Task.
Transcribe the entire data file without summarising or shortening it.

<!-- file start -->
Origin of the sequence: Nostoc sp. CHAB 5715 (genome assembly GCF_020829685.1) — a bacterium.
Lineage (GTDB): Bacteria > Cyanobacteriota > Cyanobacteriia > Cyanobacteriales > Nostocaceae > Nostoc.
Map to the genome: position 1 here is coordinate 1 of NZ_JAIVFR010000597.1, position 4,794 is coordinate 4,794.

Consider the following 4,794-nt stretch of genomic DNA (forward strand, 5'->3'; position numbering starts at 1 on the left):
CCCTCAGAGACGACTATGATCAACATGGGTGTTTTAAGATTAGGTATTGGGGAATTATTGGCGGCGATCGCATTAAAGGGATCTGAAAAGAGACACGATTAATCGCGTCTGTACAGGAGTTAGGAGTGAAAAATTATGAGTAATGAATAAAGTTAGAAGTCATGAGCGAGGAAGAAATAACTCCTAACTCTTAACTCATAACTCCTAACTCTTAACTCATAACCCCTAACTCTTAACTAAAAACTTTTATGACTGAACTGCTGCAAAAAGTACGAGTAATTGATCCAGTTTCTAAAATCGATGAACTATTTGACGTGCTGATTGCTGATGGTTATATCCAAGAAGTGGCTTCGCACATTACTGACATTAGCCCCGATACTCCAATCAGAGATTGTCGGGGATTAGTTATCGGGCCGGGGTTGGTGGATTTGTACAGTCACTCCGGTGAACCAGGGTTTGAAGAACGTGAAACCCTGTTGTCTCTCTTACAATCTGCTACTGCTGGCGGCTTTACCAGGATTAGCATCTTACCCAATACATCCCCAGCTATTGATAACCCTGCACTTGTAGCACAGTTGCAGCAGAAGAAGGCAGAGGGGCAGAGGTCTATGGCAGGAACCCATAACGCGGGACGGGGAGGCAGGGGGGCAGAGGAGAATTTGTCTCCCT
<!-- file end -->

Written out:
Origin of the sequence: Nostoc sp. CHAB 5715 (genome assembly GCF_020829685.1) — a bacterium.
Lineage (GTDB): Bacteria > Cyanobacteriota > Cyanobacteriia > Cyanobacteriales > Nostocaceae > Nostoc.
Map to the genome: position 1 here is coordinate 1 of NZ_JAIVFR010000597.1, position 4,794 is coordinate 4,794.

Consider the following 4,794-nt stretch of genomic DNA (forward strand, 5'->3'; position numbering starts at 1 on the left):
CCCTCAGAGACGACTATGATCAACATGGGTGTTTTAAGATTAGGTATTGGGGAATTATTGGCGGCGATCGCATTAAAGGGATCTGAAAAGAGACACGATTAATCGCGTCTGTACAGGAGTTAGGAGTGAAAAATTATGAGTAATGAATAAAGTTAGAAGTCATGAGCGAGGAAGAAATAACTCCTAACTCTTAACTCATAACTCCTAACTCTTAACTCATAACCCCTAACTCTTAACTAAAAACTTTTATGACTGAACTGCTGCAAAAAGTACGAGTAATTGATCCAGTTTCTAAAATCGATGAACTATTTGACGTGCTGATTGCTGATGGTTATATCCAAGAAGTGGCTTCGCACATTACTGACATTAGCCCCGATACTCCAATCAGAGATTGTCGGGGATTAGTTATCGGGCCGGGGTTGGTGGATTTGTACAGTCACTCCGGTGAACCAGGGTTTGAAGAACGTGAAACCCTGTTGTCTCTCTTACAATCTGCTACTGCTGGCGGCTTTACCAGGATTAGCATCTTACCCAATACATCCCCAGCTATTGATAACCCTGCACTTGTAGCACAGTTGCAGCAGAAGAAGGCAGAGGGGCAGAGGTCTATGGCAGGAACCCATAACGCGGGACGGGGAGGCAGGGGGGCAGAGGAGAATTTGTCTCCCT